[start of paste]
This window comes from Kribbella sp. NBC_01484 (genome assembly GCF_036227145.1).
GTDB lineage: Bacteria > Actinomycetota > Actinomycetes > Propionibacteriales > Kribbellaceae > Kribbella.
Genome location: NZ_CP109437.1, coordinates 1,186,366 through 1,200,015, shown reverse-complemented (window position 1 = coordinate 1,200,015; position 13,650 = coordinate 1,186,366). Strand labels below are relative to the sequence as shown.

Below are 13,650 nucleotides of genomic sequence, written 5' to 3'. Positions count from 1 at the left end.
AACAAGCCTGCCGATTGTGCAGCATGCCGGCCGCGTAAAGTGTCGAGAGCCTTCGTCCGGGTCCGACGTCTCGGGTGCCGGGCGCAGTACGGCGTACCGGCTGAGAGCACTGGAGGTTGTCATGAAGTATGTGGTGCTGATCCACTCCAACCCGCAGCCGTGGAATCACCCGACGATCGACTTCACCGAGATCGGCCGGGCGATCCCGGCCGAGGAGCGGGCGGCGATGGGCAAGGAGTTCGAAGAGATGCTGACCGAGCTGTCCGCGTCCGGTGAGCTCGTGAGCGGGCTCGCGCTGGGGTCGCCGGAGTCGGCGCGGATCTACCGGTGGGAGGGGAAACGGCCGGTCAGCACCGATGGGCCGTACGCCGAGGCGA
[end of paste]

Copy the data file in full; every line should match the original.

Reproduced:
This window comes from Kribbella sp. NBC_01484 (genome assembly GCF_036227145.1).
GTDB lineage: Bacteria > Actinomycetota > Actinomycetes > Propionibacteriales > Kribbellaceae > Kribbella.
Genome location: NZ_CP109437.1, coordinates 1,186,366 through 1,200,015, shown reverse-complemented (window position 1 = coordinate 1,200,015; position 13,650 = coordinate 1,186,366). Strand labels below are relative to the sequence as shown.

Below are 13,650 nucleotides of genomic sequence, written 5' to 3'. Positions count from 1 at the left end.
AACAAGCCTGCCGATTGTGCAGCATGCCGGCCGCGTAAAGTGTCGAGAGCCTTCGTCCGGGTCCGACGTCTCGGGTGCCGGGCGCAGTACGGCGTACCGGCTGAGAGCACTGGAGGTTGTCATGAAGTATGTGGTGCTGATCCACTCCAACCCGCAGCCGTGGAATCACCCGACGATCGACTTCACCGAGATCGGCCGGGCGATCCCGGCCGAGGAGCGGGCGGCGATGGGCAAGGAGTTCGAAGAGATGCTGACCGAGCTGTCCGCGTCCGGTGAGCTCGTGAGCGGGCTCGCGCTGGGGTCGCCGGAGTCGGCGCGGATCTACCGGTGGGAGGGGAAACGGCCGGTCAGCACCGATGGGCCGTACGCCGAGGCGA